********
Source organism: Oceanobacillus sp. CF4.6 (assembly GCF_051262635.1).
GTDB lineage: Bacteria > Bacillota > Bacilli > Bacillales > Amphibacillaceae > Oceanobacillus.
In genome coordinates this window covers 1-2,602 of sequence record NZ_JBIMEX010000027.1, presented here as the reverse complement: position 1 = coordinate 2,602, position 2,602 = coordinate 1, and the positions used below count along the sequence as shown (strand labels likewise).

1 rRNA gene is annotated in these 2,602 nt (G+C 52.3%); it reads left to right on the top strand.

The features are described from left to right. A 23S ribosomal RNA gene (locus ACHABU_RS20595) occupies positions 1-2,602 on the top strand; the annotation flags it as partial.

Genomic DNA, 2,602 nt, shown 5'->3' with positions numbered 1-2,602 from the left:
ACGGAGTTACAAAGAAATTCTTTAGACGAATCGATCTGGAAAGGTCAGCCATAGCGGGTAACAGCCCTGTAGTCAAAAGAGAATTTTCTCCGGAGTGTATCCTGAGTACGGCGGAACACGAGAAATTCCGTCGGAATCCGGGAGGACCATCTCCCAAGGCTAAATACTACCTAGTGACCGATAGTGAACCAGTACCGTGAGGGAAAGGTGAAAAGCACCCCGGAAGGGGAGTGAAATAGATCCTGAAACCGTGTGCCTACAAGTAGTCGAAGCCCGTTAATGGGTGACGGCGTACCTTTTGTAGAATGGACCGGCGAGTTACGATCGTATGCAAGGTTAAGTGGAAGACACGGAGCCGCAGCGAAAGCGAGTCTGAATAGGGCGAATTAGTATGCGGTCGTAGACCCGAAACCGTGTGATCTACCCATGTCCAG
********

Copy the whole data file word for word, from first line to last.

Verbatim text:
Source organism: Oceanobacillus sp. CF4.6 (assembly GCF_051262635.1).
GTDB lineage: Bacteria > Bacillota > Bacilli > Bacillales > Amphibacillaceae > Oceanobacillus.
In genome coordinates this window covers 1-2,602 of sequence record NZ_JBIMEX010000027.1, presented here as the reverse complement: position 1 = coordinate 2,602, position 2,602 = coordinate 1, and the positions used below count along the sequence as shown (strand labels likewise).

1 rRNA gene is annotated in these 2,602 nt (G+C 52.3%); it reads left to right on the top strand.

The features are described from left to right. A 23S ribosomal RNA gene (locus ACHABU_RS20595) occupies positions 1-2,602 on the top strand; the annotation flags it as partial.

Genomic DNA, 2,602 nt, shown 5'->3' with positions numbered 1-2,602 from the left:
ACGGAGTTACAAAGAAATTCTTTAGACGAATCGATCTGGAAAGGTCAGCCATAGCGGGTAACAGCCCTGTAGTCAAAAGAGAATTTTCTCCGGAGTGTATCCTGAGTACGGCGGAACACGAGAAATTCCGTCGGAATCCGGGAGGACCATCTCCCAAGGCTAAATACTACCTAGTGACCGATAGTGAACCAGTACCGTGAGGGAAAGGTGAAAAGCACCCCGGAAGGGGAGTGAAATAGATCCTGAAACCGTGTGCCTACAAGTAGTCGAAGCCCGTTAATGGGTGACGGCGTACCTTTTGTAGAATGGACCGGCGAGTTACGATCGTATGCAAGGTTAAGTGGAAGACACGGAGCCGCAGCGAAAGCGAGTCTGAATAGGGCGAATTAGTATGCGGTCGTAGACCCGAAACCGTGTGATCTACCCATGTCCAG